Ultimately, what you need to get people to buy your books is good content, a good cover (more important for fiction than non-fiction), and lots of good reviews, especially on Amazon. Once your book’s review total creeps near triple digits and maintains a 4-star plus rating, the other tools, like the free and 99 cent promotions, work much better.  How do you get lots of reviews, you may ask? That’s a subject for another post. It’s a topic that is very hot among self-published authors.

Lastly, develop a mailing list. I now have over 200 fans on mine. That is the cheapest and easiest way to get sales on a new book and can be used for other promotions. It’s slow going at first, but you can get email addresses several ways. First make your email address available in your book (e.g. about the author page), through social media, etc. Collect the email address of every fan who contacts you. If you have a blog, put a contact form or email address on it. If you sell through your own website, as I do for my paperbacks, accept PayPal because you’ll get the buyer’s email address. Hold a contest with a book giveaway, preferably several copies, and spread the word through social media and require them to fill in a form. People are much more willing to give up their email address if they can get something they like free.

Slow Burn by Ace Atkins

Robert B. Parker's Slow Burn (Spenser, #44)Robert B. Parker’s Slow Burn by Ace Atkins
My rating: 3 of 5 stars

If you’re a long-time Spenser fan, ignore this review; you know what you’re getting and no doubt that’s what you want. I’d never read a Spenser mystery nor seen the TV show based on the books, so this was new to me. But not very new, since it followed a familiar formula. Spenser is a tough guy Boston P.I. with a rockin’ bod, hot girlfriend (Susan), a loyal dog (Pearl), and two tough guy sidekicks (Hawk and Z) with equally hard bodies and the skill sets to match. Together they take on a trio of wannabe firefighters who resort to arson to get their flame fix. Spenser and gang win every fight with ease, fearlessly rip off the local Mafioso and his entire gang, and donate his drug money to an orphanage. Unsurprisingly, he identifies the arsonists when the entire Boston Arson Squad and Police Homicide Unit can’t.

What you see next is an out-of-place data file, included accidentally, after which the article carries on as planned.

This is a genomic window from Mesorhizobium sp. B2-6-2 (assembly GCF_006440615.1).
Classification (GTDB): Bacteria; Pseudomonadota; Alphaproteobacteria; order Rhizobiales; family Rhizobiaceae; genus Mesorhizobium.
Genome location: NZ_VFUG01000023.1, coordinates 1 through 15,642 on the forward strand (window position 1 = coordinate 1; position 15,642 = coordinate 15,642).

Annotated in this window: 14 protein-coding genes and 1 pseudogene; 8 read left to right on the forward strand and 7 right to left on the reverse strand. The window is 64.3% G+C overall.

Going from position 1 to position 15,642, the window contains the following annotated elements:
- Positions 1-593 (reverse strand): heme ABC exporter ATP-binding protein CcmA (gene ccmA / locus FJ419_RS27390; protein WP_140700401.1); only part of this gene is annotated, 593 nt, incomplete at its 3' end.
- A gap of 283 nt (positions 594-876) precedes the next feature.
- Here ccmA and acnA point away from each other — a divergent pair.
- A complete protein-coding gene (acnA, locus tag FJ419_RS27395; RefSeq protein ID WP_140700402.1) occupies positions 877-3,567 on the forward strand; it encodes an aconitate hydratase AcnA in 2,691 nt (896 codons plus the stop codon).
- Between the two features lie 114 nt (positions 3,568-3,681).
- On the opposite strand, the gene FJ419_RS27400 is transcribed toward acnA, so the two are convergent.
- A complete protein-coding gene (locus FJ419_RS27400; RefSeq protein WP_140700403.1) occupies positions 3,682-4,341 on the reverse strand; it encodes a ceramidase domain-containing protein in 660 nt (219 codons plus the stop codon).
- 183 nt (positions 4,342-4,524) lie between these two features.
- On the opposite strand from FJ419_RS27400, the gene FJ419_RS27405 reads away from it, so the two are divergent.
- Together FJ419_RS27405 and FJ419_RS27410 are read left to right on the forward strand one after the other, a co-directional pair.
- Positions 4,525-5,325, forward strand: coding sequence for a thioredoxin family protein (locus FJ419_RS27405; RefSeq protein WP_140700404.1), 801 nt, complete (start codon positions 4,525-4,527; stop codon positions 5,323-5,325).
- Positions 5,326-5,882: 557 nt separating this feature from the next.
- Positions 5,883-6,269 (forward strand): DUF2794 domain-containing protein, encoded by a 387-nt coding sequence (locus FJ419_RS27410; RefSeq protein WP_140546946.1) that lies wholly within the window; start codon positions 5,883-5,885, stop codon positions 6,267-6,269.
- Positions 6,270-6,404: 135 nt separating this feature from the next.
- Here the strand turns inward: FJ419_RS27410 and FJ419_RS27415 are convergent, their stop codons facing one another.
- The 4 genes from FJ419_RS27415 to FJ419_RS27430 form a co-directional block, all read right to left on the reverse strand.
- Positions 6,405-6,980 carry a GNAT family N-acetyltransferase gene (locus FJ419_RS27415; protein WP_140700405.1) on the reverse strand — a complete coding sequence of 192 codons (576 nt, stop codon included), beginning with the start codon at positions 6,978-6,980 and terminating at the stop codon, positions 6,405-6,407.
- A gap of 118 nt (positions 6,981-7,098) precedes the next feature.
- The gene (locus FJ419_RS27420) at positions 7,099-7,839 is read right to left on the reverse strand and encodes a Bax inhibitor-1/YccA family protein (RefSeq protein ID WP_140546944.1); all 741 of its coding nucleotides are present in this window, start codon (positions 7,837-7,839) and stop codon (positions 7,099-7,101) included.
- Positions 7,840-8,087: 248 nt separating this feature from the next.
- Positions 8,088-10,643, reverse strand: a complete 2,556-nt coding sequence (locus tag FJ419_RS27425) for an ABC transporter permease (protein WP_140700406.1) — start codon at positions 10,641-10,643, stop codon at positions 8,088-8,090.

Ace Atkins, the author, was chosen by the Parker family to continue the long-running Spenser series originated by the late Robert B. Parker. I have no quibble with the formula. It obviously works for many, but I can’t say it made me want to read more. Spenser has a certain style, with plenty of wisecracks and constant restaurant hopping. He must be made of money since no one ever pays him and he lives a luxurious lifestyle. Ah the glorious life of a P.I.! Right – I was one briefly after I retired from the FBI.

One tidbit I found interesting: the plot mentions real-life reporter and author Hank Philippi Ryan. I read and reviewed her book The Wrong Girl (2 stars) a couple of years ago. Atkins and Ryan share one rather obnoxious stylistic trait: they constantly describe every character’s attire, with special emphasis on designer names. Now I’ve seen that in several chick lit mysteries written by women, but this is the first time I’ve seen it from a male writer. Yet here it is not only from a male author but with a testosterone-laden male protagonist. It wouldn’t have surprised me if it had come from a gay author with a gay leading man, but what the hey, I think the Spenser series is intended to appeal to women, not men. Baryshnikov had a rockin’ bod, too, and women loved him. If only he could have reciprocated.

The book had enough style to keep me reading to the end, but no suspense and nothing to make me pick up another Spenser. By the way, the full title is Robert B. Parker’s Slow Burn, a Spenser Novel in case you have any trouble finding it under the name Slow Burn. My library had it alphabetized under Atkins, not Parker.

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Where Cliff Knowles fans are located

Click on map to see full screen version. Colored countries show sales of Cliff Knowles mysteries.

This map shows all the countries where I can verify that Cliff Knowles Mysteries have been sold or downloaded. There are probably several others, but I do not get country-specific reports from Amazon for most countries. This chart was constructed partly from Amazon sales reports but also from personal emails, Facebook or other forum comments from readers, and so on. I have not been tracking this over the years, so I may have missed some. I’m pretty sure I heard from someone in Mexico who bought it, but I couldn’t find that email if there was one.